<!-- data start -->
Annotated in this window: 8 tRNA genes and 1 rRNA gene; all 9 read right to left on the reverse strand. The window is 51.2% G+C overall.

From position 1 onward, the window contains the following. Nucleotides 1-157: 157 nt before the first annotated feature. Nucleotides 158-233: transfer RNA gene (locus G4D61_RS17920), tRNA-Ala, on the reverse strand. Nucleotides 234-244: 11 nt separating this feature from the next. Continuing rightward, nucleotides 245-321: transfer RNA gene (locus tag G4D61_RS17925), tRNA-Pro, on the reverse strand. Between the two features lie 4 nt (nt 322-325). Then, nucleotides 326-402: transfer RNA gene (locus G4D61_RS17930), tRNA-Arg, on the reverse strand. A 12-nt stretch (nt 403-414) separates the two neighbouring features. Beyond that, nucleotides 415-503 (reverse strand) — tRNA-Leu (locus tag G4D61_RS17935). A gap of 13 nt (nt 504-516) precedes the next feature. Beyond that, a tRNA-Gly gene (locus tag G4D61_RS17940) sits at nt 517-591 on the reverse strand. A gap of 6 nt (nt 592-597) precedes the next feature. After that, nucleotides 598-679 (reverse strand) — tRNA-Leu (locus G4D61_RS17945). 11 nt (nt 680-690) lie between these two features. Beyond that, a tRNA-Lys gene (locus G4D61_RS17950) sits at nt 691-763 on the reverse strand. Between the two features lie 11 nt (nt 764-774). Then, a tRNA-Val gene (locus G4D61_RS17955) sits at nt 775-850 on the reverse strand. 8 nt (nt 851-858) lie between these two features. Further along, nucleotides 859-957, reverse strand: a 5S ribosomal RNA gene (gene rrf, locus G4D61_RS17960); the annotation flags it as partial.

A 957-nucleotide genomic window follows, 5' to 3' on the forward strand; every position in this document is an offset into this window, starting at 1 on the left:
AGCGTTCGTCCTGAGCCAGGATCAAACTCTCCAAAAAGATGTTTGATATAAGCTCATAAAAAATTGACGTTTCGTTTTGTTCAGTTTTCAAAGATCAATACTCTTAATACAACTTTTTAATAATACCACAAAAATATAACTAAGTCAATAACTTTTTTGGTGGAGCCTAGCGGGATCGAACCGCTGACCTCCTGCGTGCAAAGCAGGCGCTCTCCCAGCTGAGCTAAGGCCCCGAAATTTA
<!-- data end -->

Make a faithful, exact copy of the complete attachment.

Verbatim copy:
Annotated in this window: 8 tRNA genes and 1 rRNA gene; all 9 read right to left on the reverse strand. The window is 51.2% G+C overall.

From position 1 onward, the window contains the following. Nucleotides 1-157: 157 nt before the first annotated feature. Nucleotides 158-233: transfer RNA gene (locus G4D61_RS17920), tRNA-Ala, on the reverse strand. Nucleotides 234-244: 11 nt separating this feature from the next. Continuing rightward, nucleotides 245-321: transfer RNA gene (locus tag G4D61_RS17925), tRNA-Pro, on the reverse strand. Between the two features lie 4 nt (nt 322-325). Then, nucleotides 326-402: transfer RNA gene (locus G4D61_RS17930), tRNA-Arg, on the reverse strand. A 12-nt stretch (nt 403-414) separates the two neighbouring features. Beyond that, nucleotides 415-503 (reverse strand) — tRNA-Leu (locus tag G4D61_RS17935). A gap of 13 nt (nt 504-516) precedes the next feature. Beyond that, a tRNA-Gly gene (locus tag G4D61_RS17940) sits at nt 517-591 on the reverse strand. A gap of 6 nt (nt 592-597) precedes the next feature. After that, nucleotides 598-679 (reverse strand) — tRNA-Leu (locus G4D61_RS17945). 11 nt (nt 680-690) lie between these two features. Beyond that, a tRNA-Lys gene (locus G4D61_RS17950) sits at nt 691-763 on the reverse strand. Between the two features lie 11 nt (nt 764-774). Then, a tRNA-Val gene (locus G4D61_RS17955) sits at nt 775-850 on the reverse strand. 8 nt (nt 851-858) lie between these two features. Further along, nucleotides 859-957, reverse strand: a 5S ribosomal RNA gene (gene rrf, locus G4D61_RS17960); the annotation flags it as partial.

A 957-nucleotide genomic window follows, 5' to 3' on the forward strand; every position in this document is an offset into this window, starting at 1 on the left:
AGCGTTCGTCCTGAGCCAGGATCAAACTCTCCAAAAAGATGTTTGATATAAGCTCATAAAAAATTGACGTTTCGTTTTGTTCAGTTTTCAAAGATCAATACTCTTAATACAACTTTTTAATAATACCACAAAAATATAACTAAGTCAATAACTTTTTTGGTGGAGCCTAGCGGGATCGAACCGCTGACCTCCTGCGTGCAAAGCAGGCGCTCTCCCAGCTGAGCTAAGGCCCCGAAATTTA